Absinthe, Absinthe & More Absinthe

Updated 07/23/2009.

Tales of the Cocktail 2009 is now over. From the opening ceremony Wednesday, July 8 (celebrating the 75th anniversary of NOLA’s own Herbsaint), to the Wormwood Society’s grand soirée closing things out on Sunday night, it was a whirlwind of boozing, networking and learning.

atalescreolejulepTales of the Cocktail’s official cocktail, the Creole Julep, on the bar at Cure.

I went to last year’s Tales (my first) because I had been assigned to write a feature on absinthe and its return to the market in general and to New Orleans in particular. Alright, not so much assigned to write it as having the editors accept my suggestion that absinthe would be a great topic.

2007 was the year the first genuine absinthe, made with grand wormwood, Lucid, was cleared for sale in the U.S. I learned later that there was plenty of absinthe to go around in New Orleans, if you knew who to talk to, but that’s another story. Some friends of mine began drinking it after they discovered Acquistapace’s Covington Supermarket was carrying it in November of 2007. That was my first exposure to the spirit. By July 2008, when Tales took place, there were eight or so brands available legally here. During Tales of the Cocktail 2009; 55 or so are now available, with more in the approval pipeline.

atalesTedT. A. Breaux, absinthe pioneer, creator of Lucid and distiller of the Jade line of premium absinthes.

The first day at Tales, I ran into T. A. Breaux, the guy who really pushed and did a lot of the leg work in getting absinthe back (legally) into the U. S. I snapped his picture with my phone, (excuse the quality) and didn’t realise I would be running into him (and luckily, it turned out, his products) quite often in the next few days.

A New Orleans native, and chemist by trade, Breaux analysed vintage, pre-ban absinthes, and discovered that these well-crafted spirits contained less the maximum amount of the chemical that caused absinthe to be banned in the first place—thujone—than was permitted by U. S. law. He went on to reverse-engineer absinthes he had chemically analysed, eventually coming up with the Jade line of premium absinthes, and Lucid, an absinthe made the old-fashioned way with more readily available ingredients that’s crafted and priced for more of a mass market.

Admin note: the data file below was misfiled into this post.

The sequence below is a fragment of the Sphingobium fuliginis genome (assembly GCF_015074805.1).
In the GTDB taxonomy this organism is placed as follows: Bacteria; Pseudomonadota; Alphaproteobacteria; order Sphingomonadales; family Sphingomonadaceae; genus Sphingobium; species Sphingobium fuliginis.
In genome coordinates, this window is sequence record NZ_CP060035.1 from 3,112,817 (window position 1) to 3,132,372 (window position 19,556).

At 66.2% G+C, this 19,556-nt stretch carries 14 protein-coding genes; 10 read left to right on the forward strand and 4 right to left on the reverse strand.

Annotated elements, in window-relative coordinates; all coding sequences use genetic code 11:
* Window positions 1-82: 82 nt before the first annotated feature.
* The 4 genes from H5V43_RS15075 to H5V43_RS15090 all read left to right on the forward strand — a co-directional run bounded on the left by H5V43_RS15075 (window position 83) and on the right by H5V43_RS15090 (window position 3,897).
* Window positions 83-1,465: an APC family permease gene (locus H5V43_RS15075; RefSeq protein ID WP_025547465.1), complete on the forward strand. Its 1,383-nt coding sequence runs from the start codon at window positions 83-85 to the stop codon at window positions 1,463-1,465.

I’m a real big fan of his Jade Nouvelle-Orléans, having sampled it earlier this year (it was approved for sale late October, 2008). In tasting, it was lighter and more complex than the other brands I had tasted up to that point; but with more layers of flavors that developed as it lingered in my mouth.

atalesjadeBest souvenir ever—bottle of Jade Nouvelle-Orléans signed
by maker T. A. Breaux.

The name, Nouvelle-Orléans, held great appeal for me, as did Breaux’s story behind its creation. He explained while the other Jades are his re-creations of vintage absinthe brands, Nouvelle-Orléans is completely his own recipe, wanting to make a testament to the early days of absinthe in New Orleans, when it was taken as a medicinal drink. If you want to see how its made, the show Modern Marvels on the History Channel featured a segment of Breaux producing a batch of Nouvelle-Orléans at the Combier distillery in Saumur, France. Here’s a YouTube video of the episode.